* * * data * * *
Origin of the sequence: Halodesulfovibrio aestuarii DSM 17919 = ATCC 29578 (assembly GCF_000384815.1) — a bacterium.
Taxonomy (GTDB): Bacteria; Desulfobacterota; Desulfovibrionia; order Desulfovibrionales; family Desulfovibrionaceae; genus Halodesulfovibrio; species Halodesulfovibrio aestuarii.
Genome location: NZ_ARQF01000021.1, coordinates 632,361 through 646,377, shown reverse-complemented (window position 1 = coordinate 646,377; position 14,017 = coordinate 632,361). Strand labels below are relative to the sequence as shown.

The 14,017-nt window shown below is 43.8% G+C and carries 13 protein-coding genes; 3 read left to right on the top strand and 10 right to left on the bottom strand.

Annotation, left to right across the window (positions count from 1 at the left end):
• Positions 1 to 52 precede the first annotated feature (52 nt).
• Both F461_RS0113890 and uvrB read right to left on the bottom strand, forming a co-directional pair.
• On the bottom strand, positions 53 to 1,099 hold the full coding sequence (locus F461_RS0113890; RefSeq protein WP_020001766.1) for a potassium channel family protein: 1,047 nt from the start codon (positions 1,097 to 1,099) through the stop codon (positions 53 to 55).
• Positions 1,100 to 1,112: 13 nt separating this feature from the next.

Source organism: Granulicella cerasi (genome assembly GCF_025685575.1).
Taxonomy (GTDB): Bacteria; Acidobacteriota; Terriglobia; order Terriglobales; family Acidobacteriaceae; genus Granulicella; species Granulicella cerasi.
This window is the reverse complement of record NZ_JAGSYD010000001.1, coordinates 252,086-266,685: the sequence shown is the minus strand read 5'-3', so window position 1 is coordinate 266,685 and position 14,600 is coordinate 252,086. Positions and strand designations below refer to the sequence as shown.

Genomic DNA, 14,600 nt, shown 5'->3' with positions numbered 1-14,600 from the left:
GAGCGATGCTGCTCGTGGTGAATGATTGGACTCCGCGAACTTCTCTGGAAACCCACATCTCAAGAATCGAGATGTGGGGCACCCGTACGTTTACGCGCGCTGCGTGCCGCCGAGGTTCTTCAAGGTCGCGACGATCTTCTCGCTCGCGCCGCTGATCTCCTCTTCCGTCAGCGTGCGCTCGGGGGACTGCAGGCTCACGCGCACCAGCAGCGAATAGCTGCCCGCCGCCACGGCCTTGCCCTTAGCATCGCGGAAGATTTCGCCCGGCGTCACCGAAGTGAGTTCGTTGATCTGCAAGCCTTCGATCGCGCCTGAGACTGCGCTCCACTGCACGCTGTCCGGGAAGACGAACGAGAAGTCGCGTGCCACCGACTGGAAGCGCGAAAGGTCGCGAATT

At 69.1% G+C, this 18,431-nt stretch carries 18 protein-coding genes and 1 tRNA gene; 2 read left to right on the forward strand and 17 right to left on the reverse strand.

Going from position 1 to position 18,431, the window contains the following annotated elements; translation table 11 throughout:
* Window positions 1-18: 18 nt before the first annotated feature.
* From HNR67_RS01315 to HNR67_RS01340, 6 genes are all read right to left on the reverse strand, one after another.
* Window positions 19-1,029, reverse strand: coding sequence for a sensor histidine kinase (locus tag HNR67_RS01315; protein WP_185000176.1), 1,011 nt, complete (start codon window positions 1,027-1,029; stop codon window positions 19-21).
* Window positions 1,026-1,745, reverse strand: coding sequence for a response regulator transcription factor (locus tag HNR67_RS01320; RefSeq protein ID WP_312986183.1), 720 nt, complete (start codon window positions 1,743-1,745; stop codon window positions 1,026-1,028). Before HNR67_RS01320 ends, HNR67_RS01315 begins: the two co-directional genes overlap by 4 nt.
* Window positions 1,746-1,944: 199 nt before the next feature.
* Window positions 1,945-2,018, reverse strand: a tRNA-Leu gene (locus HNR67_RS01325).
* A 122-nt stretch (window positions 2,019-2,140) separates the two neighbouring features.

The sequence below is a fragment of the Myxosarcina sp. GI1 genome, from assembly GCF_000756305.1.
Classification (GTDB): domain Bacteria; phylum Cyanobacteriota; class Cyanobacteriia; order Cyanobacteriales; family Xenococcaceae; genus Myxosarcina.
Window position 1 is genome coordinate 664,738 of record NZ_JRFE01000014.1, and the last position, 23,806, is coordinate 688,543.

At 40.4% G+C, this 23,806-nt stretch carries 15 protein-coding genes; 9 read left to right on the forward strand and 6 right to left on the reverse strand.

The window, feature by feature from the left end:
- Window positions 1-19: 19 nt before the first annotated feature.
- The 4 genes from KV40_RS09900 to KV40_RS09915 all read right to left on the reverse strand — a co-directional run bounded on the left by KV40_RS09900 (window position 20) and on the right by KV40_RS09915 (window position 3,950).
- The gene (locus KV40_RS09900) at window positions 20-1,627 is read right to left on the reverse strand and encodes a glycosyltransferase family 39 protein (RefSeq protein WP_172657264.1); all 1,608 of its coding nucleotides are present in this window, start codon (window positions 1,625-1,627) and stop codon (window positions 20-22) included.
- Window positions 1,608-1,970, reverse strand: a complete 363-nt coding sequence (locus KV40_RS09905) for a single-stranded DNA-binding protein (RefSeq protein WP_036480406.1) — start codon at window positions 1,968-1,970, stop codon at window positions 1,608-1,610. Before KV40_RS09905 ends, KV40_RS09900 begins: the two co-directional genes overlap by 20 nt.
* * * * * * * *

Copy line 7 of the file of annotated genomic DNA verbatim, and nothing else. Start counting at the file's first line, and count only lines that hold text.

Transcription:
• Both F461_RS0113890 and uvrB read right to left on the bottom strand, forming a co-directional pair.